Kellyanne Conway Denied The Acosta Video Had Been Altered In A New Interview

by Joseph D. Lyons
Alex Wong/Getty Images News/Getty Images

The White House has been under fire both for revoking Jim Acosta of CNN's press pass and for the video Press Secretary Sarah Huckabee Sanders tweeted as the reasoning. Experts say the video was altered to exaggerate the moment where Acosta brushed a White House aide's arm when she tried to take the microphone from him. Sunday on Fox News, Kellyanne conway would have none of that. Conway said the Acosta video wasn't "altered" but rather "sped up."

She was speaking with Chris Wallace who broached the subject on Fox News Sunday and said that the video was "altered to make it look more like a physical confrontation than it was."

Conway immediately pushed back on the language Wallace used. "Well, Chris, first of all, what do you mean by 'edited' or, as others are saying, 'doctored' video?" Conway asked. "He either put his hands on her and grabbed the mic back or he did not and he clearly did."

"No, he clearly did," Wallace responded. "But the video was altered."

Conway then doubled down on the argument about the video. "By that do you mean sped up?" Conway asked. "Well that's not altered. That's sped up. They do it all the time in sports to see if there's actually a first down or a touch down. So I have to disagree with the, I think, overwrought description of this video as being doctored as if we put somebody else's arm in there."

Chris Korman, a sports writer for USA Today's For The Win, wrote an opinion piece saying that the comparison to sports doesn't make sense. "Even the most casual of sports fans would know that instant replay relies on slow motion, so as to allow for a better look at plays that happen quickly in real time," Korman wrote.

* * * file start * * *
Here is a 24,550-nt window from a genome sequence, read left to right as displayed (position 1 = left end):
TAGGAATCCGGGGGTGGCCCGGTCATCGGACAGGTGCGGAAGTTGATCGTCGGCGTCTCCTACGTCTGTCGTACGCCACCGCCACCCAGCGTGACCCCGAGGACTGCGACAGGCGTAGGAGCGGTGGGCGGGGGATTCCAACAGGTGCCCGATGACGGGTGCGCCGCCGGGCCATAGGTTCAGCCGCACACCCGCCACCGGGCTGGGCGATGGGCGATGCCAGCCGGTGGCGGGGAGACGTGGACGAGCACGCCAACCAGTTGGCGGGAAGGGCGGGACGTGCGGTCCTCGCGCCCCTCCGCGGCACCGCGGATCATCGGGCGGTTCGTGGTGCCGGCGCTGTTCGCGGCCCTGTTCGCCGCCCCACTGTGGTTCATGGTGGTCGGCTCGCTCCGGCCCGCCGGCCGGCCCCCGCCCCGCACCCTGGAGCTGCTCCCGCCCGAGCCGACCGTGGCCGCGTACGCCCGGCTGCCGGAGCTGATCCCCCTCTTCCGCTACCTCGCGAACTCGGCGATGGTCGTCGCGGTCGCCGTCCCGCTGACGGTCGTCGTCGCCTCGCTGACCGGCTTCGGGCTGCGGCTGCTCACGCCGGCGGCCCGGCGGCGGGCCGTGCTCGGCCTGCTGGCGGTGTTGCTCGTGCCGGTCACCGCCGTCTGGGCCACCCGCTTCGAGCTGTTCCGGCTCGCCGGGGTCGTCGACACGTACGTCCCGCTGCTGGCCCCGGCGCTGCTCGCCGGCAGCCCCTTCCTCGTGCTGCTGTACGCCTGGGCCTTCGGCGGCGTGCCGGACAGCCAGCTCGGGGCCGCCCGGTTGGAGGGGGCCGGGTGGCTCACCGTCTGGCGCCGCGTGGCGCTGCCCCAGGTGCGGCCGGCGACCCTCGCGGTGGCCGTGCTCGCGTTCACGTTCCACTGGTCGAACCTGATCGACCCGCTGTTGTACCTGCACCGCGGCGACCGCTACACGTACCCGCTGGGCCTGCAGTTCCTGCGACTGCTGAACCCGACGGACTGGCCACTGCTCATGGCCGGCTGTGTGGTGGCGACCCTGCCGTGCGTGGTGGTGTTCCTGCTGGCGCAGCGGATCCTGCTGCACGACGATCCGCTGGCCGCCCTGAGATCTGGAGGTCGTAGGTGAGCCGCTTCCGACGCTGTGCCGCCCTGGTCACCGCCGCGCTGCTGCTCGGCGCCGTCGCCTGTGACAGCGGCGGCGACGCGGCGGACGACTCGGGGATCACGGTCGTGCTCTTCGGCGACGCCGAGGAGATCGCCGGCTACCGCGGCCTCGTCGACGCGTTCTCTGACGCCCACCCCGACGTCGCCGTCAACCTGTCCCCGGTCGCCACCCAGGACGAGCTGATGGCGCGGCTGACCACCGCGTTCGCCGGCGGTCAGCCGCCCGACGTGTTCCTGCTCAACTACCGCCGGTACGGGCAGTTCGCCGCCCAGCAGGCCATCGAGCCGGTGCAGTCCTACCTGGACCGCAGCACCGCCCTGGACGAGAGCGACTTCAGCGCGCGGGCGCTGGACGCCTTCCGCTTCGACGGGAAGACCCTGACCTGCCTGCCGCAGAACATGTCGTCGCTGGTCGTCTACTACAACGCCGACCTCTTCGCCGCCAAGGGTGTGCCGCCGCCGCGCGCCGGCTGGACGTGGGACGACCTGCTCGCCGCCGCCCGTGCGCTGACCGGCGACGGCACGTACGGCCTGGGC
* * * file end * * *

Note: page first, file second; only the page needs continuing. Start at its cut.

As for the video, an independent expert hired by the Associated Press found that the video had been altered, the news agency reported. Abba Shapiro told the AP that the beginning had been slowed and then later, when Acosta brushed the aide's arm, the video was sped up to make it look like his arm was moving faster than it really was.

White House News Photographers Association President Whitney Shefte also denounced the White House for sharing the video. "As visual journalists, we know that manipulating images is manipulating truth," Shefte said. "It’s deceptive, dangerous and unethical. Knowingly sharing manipulated images is equally problematic, particularly when the person sharing them is a representative of our country’s highest office with vast influence over public opinion."

Conway was not the first person from the White House to defend the video. That was Trump. "It wasn’t doctored," Trump told reporters before leaving for France on Friday. "They gave a close-up view. That’s not doctoring."

Another slowed down version of the video has also made the rounds on Twitter, and details how the White House aide touched Acosta several times while trying to grab the microphone. It includes the moment dramatized in the version Sanders released. It has been viewed 2.5 million times, far fewer than the 12.7 million views of the video that Sanders uploaded.

Acosta has maintained that he did nothing wrong. "I didn’t put my hands on her or touch her as they’re alleging. It’s unfortunate the White House is saying this," Acosta said on CNN after the press conference. "I think I handled myself professionally."

The White House has still not restored his press pass.